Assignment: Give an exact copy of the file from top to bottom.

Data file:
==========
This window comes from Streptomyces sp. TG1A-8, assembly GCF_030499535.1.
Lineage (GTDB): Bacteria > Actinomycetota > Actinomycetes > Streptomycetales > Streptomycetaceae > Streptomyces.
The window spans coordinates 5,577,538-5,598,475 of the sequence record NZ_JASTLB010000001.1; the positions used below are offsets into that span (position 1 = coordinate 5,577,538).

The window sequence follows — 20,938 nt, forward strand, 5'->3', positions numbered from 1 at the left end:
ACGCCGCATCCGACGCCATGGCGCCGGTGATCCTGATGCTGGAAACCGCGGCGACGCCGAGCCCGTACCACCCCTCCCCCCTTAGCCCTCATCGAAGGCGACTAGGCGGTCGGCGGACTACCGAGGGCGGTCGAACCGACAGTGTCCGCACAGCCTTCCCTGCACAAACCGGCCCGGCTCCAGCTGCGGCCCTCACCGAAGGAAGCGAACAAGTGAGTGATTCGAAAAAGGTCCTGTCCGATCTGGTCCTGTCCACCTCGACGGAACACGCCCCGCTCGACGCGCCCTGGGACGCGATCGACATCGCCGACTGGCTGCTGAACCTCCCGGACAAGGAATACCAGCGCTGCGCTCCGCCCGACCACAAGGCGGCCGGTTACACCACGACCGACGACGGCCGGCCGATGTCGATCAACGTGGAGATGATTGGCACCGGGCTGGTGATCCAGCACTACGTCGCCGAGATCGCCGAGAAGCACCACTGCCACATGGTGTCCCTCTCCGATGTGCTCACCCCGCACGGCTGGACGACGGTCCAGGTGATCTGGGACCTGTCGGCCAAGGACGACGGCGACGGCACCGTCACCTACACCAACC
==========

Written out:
This window comes from Streptomyces sp. TG1A-8, assembly GCF_030499535.1.
Lineage (GTDB): Bacteria > Actinomycetota > Actinomycetes > Streptomycetales > Streptomycetaceae > Streptomyces.
The window spans coordinates 5,577,538-5,598,475 of the sequence record NZ_JASTLB010000001.1; the positions used below are offsets into that span (position 1 = coordinate 5,577,538).

The window sequence follows — 20,938 nt, forward strand, 5'->3', positions numbered from 1 at the left end:
ACGCCGCATCCGACGCCATGGCGCCGGTGATCCTGATGCTGGAAACCGCGGCGACGCCGAGCCCGTACCACCCCTCCCCCCTTAGCCCTCATCGAAGGCGACTAGGCGGTCGGCGGACTACCGAGGGCGGTCGAACCGACAGTGTCCGCACAGCCTTCCCTGCACAAACCGGCCCGGCTCCAGCTGCGGCCCTCACCGAAGGAAGCGAACAAGTGAGTGATTCGAAAAAGGTCCTGTCCGATCTGGTCCTGTCCACCTCGACGGAACACGCCCCGCTCGACGCGCCCTGGGACGCGATCGACATCGCCGACTGGCTGCTGAACCTCCCGGACAAGGAATACCAGCGCTGCGCTCCGCCCGACCACAAGGCGGCCGGTTACACCACGACCGACGACGGCCGGCCGATGTCGATCAACGTGGAGATGATTGGCACCGGGCTGGTGATCCAGCACTACGTCGCCGAGATCGCCGAGAAGCACCACTGCCACATGGTGTCCCTCTCCGATGTGCTCACCCCGCACGGCTGGACGACGGTCCAGGTGATCTGGGACCTGTCGGCCAAGGACGACGGCGACGGCACCGTCACCTACACCAACC